Beginning January 1, 2013
Stop by the new site and take a look around.
Saturday, April 2, 2011
Author Interview: Emma Shortt
Whipped Cream is pleased to welcome Emma Shortt, whose newest release The Valentine's Fae was released by Evernight Publishing on Valentine's Day.
Emma started out writing YA romantic fiction, she thinks due to the fact that when she started YA was so big at the time. She wasn't having much success and was kind of at a standstill with her writing, not really knowing where to go.
"I was, in truth, finding it a little boring," she admitted. "My fiancée encouraged me to turn my hand to writing adult romance, it made sense as I was already a huge fan. So I began and the words just flew from my fingers. I’d found my genre and it was a fantastic feeling."
Not long after this, she took an editors position with Evernight Publishing and, a few months later, they accepted "The Christmas Fae" for their Christmas anthology.
"I’m very much still in my debut author phase and having a great time getting to know readers and reviewers. It’s still a really amazing feeling knowing that someone is spending their hard earned money on my work. I’m extremely humbled by that."
I asked Emma how she distinguished between erotica, erotic romance, and pornography.
"It's all about the story for me.
"Erotic romance should be explicit, not just sexually but emotionally as well. So basically you can make the characters as dirty as you want so long as they fall in love at the end of it all. There has to be a happy ever after.
"Erotica doesn't need a happy ever after but there does have to be something beyond just the sex. I want there to be some feeling beyond just the physical, otherwise I won't care for the characters and I won't feel like I'm involved in the story.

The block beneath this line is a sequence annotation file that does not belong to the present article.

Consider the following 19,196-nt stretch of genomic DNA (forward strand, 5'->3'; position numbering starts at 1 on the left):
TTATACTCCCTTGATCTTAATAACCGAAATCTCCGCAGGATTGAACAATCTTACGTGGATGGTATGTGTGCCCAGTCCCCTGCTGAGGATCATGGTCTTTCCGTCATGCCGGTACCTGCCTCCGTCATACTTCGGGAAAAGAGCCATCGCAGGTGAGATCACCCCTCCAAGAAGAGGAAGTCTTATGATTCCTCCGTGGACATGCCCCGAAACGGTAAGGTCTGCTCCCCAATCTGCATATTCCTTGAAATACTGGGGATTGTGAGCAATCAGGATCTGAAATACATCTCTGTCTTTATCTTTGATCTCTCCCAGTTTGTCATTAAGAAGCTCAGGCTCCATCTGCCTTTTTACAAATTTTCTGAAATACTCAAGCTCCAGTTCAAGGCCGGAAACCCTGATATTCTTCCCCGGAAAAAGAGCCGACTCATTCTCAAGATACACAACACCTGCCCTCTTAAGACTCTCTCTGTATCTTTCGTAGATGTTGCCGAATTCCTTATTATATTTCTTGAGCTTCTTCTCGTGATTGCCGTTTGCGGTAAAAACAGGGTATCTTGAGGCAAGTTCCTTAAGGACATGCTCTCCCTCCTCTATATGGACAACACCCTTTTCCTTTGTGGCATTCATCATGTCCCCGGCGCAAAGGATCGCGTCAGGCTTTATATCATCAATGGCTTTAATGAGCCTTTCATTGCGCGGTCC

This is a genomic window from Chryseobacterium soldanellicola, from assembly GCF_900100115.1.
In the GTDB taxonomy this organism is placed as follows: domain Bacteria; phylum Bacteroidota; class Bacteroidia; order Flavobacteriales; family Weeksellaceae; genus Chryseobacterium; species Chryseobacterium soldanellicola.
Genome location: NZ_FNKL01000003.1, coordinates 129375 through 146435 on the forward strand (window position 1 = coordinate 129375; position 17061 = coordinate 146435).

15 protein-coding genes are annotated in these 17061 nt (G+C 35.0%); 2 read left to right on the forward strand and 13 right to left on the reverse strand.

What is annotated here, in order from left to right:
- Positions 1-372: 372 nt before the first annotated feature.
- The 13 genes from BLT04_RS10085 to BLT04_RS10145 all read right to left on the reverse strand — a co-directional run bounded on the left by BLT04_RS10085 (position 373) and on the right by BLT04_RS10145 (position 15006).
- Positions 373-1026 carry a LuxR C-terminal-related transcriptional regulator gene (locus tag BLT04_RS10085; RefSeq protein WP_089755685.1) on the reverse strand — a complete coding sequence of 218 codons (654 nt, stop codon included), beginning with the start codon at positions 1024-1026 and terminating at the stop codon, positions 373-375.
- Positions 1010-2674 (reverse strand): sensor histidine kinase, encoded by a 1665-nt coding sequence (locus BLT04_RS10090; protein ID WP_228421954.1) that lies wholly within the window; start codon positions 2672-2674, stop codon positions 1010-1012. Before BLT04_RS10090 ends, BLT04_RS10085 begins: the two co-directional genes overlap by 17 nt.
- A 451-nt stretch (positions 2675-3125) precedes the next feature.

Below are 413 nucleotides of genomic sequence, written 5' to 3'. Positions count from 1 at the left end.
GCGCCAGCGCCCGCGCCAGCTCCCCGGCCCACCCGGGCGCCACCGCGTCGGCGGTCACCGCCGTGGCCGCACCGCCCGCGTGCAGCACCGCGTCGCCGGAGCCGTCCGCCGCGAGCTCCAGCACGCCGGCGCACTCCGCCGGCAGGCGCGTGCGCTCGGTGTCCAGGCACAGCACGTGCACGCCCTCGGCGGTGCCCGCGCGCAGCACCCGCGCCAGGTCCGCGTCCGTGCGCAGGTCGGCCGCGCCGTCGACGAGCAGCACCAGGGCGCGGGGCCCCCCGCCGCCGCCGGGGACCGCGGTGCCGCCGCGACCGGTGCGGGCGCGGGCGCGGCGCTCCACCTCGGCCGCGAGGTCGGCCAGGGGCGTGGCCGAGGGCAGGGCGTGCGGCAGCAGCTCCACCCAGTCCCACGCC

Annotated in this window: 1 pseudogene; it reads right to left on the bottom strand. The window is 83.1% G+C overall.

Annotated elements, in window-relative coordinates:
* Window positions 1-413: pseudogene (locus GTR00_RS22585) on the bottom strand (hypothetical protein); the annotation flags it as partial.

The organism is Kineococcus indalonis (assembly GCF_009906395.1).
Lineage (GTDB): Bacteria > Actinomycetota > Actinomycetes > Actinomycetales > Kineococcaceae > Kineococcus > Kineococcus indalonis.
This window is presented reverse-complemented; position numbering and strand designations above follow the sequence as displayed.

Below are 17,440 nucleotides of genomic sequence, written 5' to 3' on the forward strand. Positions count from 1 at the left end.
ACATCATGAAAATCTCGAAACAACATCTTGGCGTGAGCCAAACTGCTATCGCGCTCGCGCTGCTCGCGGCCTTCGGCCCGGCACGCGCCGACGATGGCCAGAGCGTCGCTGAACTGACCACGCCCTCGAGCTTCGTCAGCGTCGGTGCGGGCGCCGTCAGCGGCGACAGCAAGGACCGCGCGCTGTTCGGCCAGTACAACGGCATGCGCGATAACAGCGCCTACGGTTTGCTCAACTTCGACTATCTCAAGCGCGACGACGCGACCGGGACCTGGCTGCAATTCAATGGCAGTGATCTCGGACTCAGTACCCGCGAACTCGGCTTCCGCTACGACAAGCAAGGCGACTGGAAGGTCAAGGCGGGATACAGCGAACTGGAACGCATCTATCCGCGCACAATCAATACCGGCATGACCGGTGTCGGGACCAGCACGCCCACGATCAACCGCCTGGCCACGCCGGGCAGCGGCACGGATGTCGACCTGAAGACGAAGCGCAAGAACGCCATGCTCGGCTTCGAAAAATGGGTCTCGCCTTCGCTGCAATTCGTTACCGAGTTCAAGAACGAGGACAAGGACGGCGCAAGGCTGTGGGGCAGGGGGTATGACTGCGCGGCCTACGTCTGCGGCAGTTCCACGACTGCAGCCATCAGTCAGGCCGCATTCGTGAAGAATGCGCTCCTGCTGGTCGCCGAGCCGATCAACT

"For porn... well there isn't a story at all, unless you’re a plumber or a bored housewife... or... "
Her fiancé is very enthusiastic when it comes to helping her with research.
"He selflessly gives up his time to help me," she said with a smile. "To be honest though, I do very little research; I tend to just make it up as I go along and check my facts afterwards."
Her romance writing has always included sex.
"The very act of being romantic with someone is based upon the fact that you want them sexually. Certainly, in my experience, if you’re really, deeply in love with your partner then you also desire them intensely. The two go hand in hand," she explained. "So I created romantic stories with plenty of sex scenes. However, looking back, my sex scenes were very mainstream, lots of flowery prose and euphemisms (which I now know is a big nuh-uh). That all changed when my short story The Christmas Fae was accepted for the Evernight Publishing 'Twas a Dark and Delicious Christmas anthology. My editor basically said 'we need to up the heat.' It was intriguing because here I was being told to make my work racier. Suffice as to say I did as my editor asked and had a lot of fun in the process!
The Christmas Fae was the first story in my FairyTales series so it follows that all the other books have to have an equally high level of heat. The Valentine's Fae is possibly a little hotter than The Christmas Fae ."
"What does your family think of your writing?" I asked. "Do they read it?"
"My fiancée reads all my work, though I’m not sure he gives an honest opinion, he thinks everything I write is great. My children (Vix 16 and Bear 11) call it my ‘smutty writing’ and are not allowed to read it! My mother in-law to be wonders why I can’t, 'write something we can all read'."
Emma told me she never gets embarrassed writing sex scenes, but she admits there's often a little blushing when people she knows reads her work.